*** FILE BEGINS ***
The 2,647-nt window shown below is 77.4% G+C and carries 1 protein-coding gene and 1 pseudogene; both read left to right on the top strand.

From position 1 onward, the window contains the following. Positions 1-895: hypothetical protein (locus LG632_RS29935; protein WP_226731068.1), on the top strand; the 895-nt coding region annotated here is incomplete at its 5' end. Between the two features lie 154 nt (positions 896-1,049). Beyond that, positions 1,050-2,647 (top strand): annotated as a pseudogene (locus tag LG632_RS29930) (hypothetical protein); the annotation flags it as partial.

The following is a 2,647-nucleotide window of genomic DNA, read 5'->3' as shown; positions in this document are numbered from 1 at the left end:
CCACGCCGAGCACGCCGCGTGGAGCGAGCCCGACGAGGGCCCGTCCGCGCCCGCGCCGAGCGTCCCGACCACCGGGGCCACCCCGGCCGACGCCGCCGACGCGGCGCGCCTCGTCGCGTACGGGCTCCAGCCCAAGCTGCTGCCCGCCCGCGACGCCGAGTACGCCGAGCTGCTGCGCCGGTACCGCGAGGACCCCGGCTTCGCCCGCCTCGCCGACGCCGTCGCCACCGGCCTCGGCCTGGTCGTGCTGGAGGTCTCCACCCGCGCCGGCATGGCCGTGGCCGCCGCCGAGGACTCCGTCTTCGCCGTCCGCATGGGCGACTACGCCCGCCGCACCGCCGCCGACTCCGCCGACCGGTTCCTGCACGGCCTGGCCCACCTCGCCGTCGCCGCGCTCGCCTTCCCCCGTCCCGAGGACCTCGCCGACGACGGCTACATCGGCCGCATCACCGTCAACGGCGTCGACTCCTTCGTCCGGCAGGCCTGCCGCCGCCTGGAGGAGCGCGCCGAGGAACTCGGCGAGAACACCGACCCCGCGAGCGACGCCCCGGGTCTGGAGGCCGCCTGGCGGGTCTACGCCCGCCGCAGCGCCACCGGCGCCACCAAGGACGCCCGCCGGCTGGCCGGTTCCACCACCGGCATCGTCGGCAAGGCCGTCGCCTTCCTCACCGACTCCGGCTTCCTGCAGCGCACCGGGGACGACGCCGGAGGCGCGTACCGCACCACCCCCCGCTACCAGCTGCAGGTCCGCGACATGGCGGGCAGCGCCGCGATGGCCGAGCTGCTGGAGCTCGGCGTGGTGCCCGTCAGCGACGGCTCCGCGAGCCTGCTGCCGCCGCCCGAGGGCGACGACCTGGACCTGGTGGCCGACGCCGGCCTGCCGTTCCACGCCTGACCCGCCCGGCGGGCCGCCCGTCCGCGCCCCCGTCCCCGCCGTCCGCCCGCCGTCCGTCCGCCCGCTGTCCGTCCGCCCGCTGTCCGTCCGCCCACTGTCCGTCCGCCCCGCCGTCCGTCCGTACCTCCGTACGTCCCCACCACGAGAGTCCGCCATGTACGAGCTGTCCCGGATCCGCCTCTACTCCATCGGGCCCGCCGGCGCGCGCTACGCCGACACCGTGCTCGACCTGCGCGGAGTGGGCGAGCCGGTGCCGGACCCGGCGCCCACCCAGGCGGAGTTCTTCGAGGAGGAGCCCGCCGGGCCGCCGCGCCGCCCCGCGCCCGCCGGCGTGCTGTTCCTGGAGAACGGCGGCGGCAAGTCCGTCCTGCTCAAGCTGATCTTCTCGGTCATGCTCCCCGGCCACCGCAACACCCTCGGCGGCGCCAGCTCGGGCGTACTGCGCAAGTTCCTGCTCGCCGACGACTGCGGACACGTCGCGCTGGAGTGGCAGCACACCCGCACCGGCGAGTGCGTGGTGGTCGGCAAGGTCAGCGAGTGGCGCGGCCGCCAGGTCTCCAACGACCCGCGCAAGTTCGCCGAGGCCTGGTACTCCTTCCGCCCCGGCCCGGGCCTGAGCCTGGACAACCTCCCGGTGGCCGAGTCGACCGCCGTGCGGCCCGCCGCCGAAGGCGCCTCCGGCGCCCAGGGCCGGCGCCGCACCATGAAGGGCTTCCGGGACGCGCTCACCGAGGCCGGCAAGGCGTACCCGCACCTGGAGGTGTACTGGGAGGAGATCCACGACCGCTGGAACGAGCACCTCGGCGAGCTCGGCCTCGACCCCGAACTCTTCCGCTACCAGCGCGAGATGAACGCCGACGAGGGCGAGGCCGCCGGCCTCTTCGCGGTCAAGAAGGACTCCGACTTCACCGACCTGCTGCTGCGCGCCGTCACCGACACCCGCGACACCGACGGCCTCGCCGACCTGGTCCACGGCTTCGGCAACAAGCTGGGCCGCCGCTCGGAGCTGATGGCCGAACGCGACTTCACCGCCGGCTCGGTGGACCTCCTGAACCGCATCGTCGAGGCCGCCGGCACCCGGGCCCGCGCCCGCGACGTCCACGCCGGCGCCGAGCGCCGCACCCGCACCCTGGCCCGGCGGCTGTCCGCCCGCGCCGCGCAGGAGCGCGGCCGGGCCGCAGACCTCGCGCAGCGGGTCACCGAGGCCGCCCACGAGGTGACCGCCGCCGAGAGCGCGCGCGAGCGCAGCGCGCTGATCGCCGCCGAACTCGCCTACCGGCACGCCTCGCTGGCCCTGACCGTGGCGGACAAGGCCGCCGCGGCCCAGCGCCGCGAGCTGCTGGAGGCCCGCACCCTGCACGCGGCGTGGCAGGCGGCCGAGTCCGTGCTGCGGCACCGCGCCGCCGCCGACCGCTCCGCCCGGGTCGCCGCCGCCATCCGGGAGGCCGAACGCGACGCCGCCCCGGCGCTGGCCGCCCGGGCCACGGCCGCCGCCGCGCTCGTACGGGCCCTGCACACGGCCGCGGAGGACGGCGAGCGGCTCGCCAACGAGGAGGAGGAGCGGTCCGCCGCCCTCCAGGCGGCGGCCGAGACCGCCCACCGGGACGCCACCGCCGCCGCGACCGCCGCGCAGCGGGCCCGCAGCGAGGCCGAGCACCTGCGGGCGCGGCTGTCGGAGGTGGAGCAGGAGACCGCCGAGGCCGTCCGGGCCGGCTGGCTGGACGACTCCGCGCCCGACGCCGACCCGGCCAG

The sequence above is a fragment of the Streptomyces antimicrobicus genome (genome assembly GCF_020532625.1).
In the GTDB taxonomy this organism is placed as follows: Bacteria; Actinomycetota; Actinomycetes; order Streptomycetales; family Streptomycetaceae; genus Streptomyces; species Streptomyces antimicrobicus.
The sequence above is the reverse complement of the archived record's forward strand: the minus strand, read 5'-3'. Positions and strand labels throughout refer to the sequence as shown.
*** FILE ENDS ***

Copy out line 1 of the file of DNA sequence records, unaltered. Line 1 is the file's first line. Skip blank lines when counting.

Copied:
The 2,647-nt window shown below is 77.4% G+C and carries 1 protein-coding gene and 1 pseudogene; both read left to right on the top strand.